After a 2-year hiatus, West Nile virus has re-emerged in Greece, spreading to new territories, according to researchers from the University of Athens Medical School.

Since the country’s first documented outbreak in 2010, West Nile virus (WNV) cases were identified in several regions, mostly in municipalities of southern and northern Attica, according to Athanassios Tsakris, MD, PhD, head of the Microbiology Department at the University of Athens Medical School, and colleagues. WNV transmission persisted in Greece until 2014. However, no new cases were reported in 2015 or 2016.

Despite the absence of infections in people, serological testing revealed that the virus was still circulating in birds, Tsakris said in a press release. The decline in human infections may have been the result of mosquito management strategies and other preventive measures that were implemented to reduce exposure.

“Additionally, the development of immune response against WNV may have reduced human cases by depleting the susceptible human population,” Tsakris said in the release. “It is also possible that WNV caused infections that were asymptomatic, as occurs in approximately 80% of cases, or that remained undetected, including neuroinvasive cases. Of course, climatic conditions cannot be excluded since virus replication rate within mosquitoes, as well as vector competence and population dynamic, are mainly weather dependent.”

Photo of Greece
Forty-five cases of West Nile virus infection were reported in Greece between July and September 2017. Most were found in areas with no documented history of transmission.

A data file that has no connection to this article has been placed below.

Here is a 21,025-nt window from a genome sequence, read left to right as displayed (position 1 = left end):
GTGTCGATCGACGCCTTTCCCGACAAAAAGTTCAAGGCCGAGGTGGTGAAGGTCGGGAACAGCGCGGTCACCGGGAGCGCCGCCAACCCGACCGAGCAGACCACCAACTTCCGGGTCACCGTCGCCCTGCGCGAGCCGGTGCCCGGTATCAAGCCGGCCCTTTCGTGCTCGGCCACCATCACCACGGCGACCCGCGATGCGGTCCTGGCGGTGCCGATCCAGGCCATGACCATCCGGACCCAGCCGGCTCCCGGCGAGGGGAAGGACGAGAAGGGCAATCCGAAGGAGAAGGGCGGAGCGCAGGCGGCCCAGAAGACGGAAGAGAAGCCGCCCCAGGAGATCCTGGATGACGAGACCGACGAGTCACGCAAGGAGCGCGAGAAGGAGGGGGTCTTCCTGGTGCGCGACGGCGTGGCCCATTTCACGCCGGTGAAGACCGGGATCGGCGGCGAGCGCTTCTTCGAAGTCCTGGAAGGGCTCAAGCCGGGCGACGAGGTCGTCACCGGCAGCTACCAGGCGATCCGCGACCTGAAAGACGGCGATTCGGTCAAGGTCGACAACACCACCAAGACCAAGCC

Source: Adobe Stock

After 2 years with no new WNV infections, the Hellenic CDC was notified of 45 laboratory-confirmed cases between July and September 2017, according to the researchers. More than half (57.8%) of these patients were diagnosed with West Nile neuroinvasive disease. The remaining cases were characterized as West Nile fever. Five deaths occurred among adults aged older than 70 years with underlying conditions.

All new infections originated from southern Greece, the researchers reported. Forty cases were detected in previously unaffected regions, including Argolis (n = 37) and Corinth prefecture (n = 3). Another case was identified in Crete, while the remaining four occurred in the previously affected prefectures of northwestern Peloponnese (Achaia and Ilia).

According to Tsakris, the re-emergence of WNV and its expansion into new areas suggest that Greece’s ecological and climatic conditions are suitable for WNV circulation. Therefore, he said, future transmission may occur.

“The risk of WNV transmission is complex and multifactorial; it concerns the virus, the vectors, the animal reservoirs, the environmental conditions and human behavior,” Tsakris said in the release. “Preventing or reducing WNV transmission depends on [successfully] controlling [the] vector’s abundance or interruption of human-vector contact. Also, targeted WNV surveillance within mosquito populations may contribute to the well-timed detection of the virus prior to its emergence in equine species or human populations.” – by Stephanie Viguers

Reference:

Tsakris A, et al. Abstract P0550. Presented at: European Congress of Clinical Microbiology and Infectious Diseases; April 21-24, 2017; Madrid.

Disclosure: Tsakris reports no relevant financial disclosures.

    See more from European Congress of Clinical Microbiology and Infectious Diseases